Mr. Trevaskis serves as the Executive Director for Law, Education, and Peace for Kids (LEAP-Kids), the Pennsylvania branch of a national network organized by the United States Office of Juvenile Justice and Delinquency Prevention to promote law-related education and civics (LRCE). He is the President of the Pennsylvania Council for Social Studies and the Chair of the PCSS Law-Related and Civic Education Special Interest Group since 1989. He helped draft the Pennsylvania Civics and Government Standards and coordinated Pennsylvania Governor's Institutes on Civics and Government and Social Studies from 1999 to 2001, programs in which he continues to be actively involved. Mr. Trevaskis is also the developer and original trainer for Project PEACE (Peaceful Endings through Attorneys, Children and Educators) that has brought peer mediation and conflict resolution education to nearly 500 schools.
NICOLE VADINO, is an Associate Professor of Social Science at the Community College of Philadelphia. Vadino graduated with her M.A. and B.A. from the University of Pennsylvania in 1995 in Sociology with a concentration in deviance and social control. Her main research interests at Penn were the death penalty, the Italian Mafia, crime control, and due process as well as death and mourning. After graduation, she spent three years in Greece and speaks both Greek and Italian. At the University of Delaware, Vadino did her PhD course work and her research interests were in Law & Society and Criminology. Vadino has taught a variety of Sociology and Criminology courses at University of Delaware, Penn State Delco and CCP.
Alternative Segment of Law and Society Week
A FILM BY Sentenced Home
Putting a human face on controversial immigration policy, SENTENCED HOME follows three young Cambodian Americans through the deportation process. Raised in inner city Seattle, they pay an unbearable price for mistakes they made as teenagers. Caught between their tragic pasts and an uncertain future, each young man confronts a legal system that offers no second chances.
As part of a large group of Cambodian refugees admitted to the U.S. in the early 1980s, the deportees and their families found asylum in Seattle’s grim public housing projects and hoped for a piece of the American dream. But, as “permanent residents,” the refugees were not afforded the same protections as American citizens. Under strict anti-terrorism legislation enacted in 1996, even minor convictions can result in automatic deportation. For some, this means being permanently separated from families and homes because of a minor offense—such as the case of Loeun Lun, who fired a gun in the air as a teenager to protect himself from a gang attack.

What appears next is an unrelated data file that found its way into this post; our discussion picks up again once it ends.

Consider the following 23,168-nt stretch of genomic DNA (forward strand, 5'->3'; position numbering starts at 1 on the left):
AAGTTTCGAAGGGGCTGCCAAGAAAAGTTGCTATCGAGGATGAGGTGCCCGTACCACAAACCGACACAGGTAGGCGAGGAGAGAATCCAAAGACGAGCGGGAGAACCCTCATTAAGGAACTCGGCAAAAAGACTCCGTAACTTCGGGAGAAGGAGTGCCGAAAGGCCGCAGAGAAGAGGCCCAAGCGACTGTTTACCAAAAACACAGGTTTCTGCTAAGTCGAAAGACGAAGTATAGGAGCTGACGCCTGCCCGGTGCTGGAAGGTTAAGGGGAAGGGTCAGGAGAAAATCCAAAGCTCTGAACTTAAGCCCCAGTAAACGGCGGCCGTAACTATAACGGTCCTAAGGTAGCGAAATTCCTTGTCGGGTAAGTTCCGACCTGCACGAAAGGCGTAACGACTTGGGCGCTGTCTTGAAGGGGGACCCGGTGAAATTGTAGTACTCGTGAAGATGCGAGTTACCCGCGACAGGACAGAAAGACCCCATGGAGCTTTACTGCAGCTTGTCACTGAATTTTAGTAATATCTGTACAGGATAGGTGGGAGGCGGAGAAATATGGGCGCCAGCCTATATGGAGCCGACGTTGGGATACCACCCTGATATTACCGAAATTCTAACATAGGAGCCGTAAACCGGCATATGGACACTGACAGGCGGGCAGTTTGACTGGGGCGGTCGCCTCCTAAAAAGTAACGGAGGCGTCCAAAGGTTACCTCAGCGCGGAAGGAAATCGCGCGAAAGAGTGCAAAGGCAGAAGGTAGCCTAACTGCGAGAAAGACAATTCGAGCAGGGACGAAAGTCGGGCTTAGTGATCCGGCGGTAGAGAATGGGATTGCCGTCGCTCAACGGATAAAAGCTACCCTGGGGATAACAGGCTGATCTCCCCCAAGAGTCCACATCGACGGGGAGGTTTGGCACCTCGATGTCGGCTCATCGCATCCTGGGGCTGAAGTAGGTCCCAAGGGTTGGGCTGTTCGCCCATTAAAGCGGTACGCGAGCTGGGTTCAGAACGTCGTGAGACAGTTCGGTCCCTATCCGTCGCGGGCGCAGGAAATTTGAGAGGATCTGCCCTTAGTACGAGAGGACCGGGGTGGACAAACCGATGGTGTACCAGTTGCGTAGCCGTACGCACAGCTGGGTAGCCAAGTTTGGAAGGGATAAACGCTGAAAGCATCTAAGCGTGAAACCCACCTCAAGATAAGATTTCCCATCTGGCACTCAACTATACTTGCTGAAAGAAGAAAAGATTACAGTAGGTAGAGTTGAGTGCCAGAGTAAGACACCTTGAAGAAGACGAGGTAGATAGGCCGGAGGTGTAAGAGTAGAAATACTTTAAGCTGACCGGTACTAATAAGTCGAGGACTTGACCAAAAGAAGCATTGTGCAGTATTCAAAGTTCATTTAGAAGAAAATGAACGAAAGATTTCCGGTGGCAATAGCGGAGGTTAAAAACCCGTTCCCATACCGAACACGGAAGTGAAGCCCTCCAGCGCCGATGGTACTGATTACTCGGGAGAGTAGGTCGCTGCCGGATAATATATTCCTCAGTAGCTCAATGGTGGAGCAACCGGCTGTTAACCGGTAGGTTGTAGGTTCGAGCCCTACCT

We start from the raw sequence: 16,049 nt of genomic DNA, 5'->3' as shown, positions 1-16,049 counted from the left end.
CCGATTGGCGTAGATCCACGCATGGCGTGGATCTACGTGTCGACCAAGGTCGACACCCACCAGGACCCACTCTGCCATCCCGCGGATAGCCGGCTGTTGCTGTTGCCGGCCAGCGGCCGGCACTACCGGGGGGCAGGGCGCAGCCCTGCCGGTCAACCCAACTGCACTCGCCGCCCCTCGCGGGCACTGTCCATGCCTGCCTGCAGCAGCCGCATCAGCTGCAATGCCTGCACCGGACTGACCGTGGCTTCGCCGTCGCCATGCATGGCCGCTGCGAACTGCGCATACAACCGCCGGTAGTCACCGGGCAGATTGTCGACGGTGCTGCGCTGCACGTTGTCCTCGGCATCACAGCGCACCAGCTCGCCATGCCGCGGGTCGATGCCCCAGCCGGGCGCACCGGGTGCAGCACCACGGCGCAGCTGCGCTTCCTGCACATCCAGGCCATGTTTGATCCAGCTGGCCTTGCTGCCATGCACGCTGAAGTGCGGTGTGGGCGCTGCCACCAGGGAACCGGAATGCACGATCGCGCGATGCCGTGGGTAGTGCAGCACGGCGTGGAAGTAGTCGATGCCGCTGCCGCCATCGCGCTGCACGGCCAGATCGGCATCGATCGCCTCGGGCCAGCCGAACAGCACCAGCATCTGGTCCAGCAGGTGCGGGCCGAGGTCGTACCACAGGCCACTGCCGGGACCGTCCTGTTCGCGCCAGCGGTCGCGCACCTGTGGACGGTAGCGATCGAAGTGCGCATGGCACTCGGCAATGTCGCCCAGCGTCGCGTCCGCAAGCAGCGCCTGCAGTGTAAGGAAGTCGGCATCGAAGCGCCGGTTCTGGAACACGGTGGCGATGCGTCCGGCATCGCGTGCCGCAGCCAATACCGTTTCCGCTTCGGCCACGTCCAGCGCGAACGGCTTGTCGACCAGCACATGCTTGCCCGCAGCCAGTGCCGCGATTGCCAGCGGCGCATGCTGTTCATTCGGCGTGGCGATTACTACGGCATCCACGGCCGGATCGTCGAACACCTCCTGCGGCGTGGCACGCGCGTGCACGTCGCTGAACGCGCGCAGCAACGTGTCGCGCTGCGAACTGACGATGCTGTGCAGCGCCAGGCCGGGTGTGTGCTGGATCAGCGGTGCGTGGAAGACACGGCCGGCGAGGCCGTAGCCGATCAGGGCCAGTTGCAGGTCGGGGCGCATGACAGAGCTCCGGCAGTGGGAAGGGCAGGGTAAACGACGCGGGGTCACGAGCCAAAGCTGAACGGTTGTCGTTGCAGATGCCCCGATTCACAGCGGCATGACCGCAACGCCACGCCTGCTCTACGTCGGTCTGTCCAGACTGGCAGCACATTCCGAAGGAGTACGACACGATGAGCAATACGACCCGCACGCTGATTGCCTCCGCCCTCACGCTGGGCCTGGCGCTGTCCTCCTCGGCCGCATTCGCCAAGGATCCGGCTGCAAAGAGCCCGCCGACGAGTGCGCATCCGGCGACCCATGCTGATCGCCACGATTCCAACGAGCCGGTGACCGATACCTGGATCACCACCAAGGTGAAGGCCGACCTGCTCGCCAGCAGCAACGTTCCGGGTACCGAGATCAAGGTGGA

Told through interweaving stories, in the voices of the deportees, their families and friends,
SENTENCED HOME explores what it’s like to be deported along with the social, historical and political reasons behind the deportees’ fate. Along with family man Loeun Lun, who fights to stay together with his wife and children from behind bars and across oceans, audiences will meet former gang member Kim Ho Ma, who struggles to come to terms with his identity in a country he doesn’t understand. Also introduced is an introspective Many Uch, who looks to redeem himself by taking advantage of what time he has left in the U.S. to give today’s Cambodian American youth something he never had—the ability to play little-league baseball.
SENTENCED HOME follows Lun and Kim Ho Ma all the way to Cambodia. There Lun begins building a tiny shack for himself amidst rice paddies, while Kim Ho tries to contain his anger and frustration at U.S. immigration law, and the lack of opportunity in the city of Phnom Penh.
Meanwhile, as Many Uch leads his baseball team, inspiring members of the Seattle community to re-think their negative opinions of the deportees, his own deportation status hangs in the balance of an unblinking legal system increasingly deemed unfair.